Who am I?

I’ve always had a fascination with the past. After graduating with an Honors degree in English Literature, with a minor in History, I spent years working as an English Language Teacher, while I wrote stories in my free time. Writing is a compulsion for me. It’s my escape and entertainment – my solace in tough times. Now, as a full-time author, I’m lucky enough to get to spend my days in Ancient and Medieval Scotland. I write the kind of stories I love to read: with vibrant characters, richly researched settings, and action-packed adventure romance that transports readers to forgotten times and imaginary worlds.


I wrote...

Highlander Deceived: A Medieval Scottish Romance

By Jayne Castel,

Book cover of Highlander Deceived: A Medieval Scottish Romance

What is my book about?

Highlander Deceived is an emotional historical romance set in Medieval Scotland. When Keira Gunn agrees to swap places with her best friend, and weds a man in her stead, she knows life is about to get complicated. But Keira never wanted to be a nun, and longs for a life outside the nunnery where she’s about to take her vows. Her friend is desperate—and this could be Keira’s only chance to forge a new path for herself.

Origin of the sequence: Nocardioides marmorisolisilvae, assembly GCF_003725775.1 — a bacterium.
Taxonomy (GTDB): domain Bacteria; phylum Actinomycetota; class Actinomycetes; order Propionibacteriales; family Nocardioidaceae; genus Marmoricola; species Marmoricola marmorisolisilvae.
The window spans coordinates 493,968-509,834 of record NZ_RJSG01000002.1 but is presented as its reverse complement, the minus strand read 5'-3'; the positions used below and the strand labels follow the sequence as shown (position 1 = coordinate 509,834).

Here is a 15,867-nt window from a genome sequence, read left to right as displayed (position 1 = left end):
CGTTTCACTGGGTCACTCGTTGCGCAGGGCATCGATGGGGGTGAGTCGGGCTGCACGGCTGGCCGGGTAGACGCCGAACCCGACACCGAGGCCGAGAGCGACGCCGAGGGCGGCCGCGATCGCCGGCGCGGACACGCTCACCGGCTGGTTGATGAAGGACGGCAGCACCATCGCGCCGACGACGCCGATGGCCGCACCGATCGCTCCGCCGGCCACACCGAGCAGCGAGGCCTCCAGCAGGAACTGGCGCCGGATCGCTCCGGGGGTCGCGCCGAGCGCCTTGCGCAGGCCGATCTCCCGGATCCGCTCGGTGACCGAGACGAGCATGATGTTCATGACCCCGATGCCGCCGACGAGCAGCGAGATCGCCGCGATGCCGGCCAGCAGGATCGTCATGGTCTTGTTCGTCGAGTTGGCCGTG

The Mackays of Farr have a new chieftain. Connor Mackay is a reluctant husband, yet he’s been betrothed for years. Now he needs to honor his promise. However, his bride keeps a secret that risks more than both their hearts.

Single Malt Murder

By Melinda Mullet,

Book cover of Single Malt Murder

This is the first in the Whisky Business Mystery series. I loved this series and was sad to see it end. I swear I know at least two of the characters personally. There is enough romance to make this romance reader happy but there was also a great murder mystery sprinkled—or should I say—splattered with humor. I loved it.

Who am I?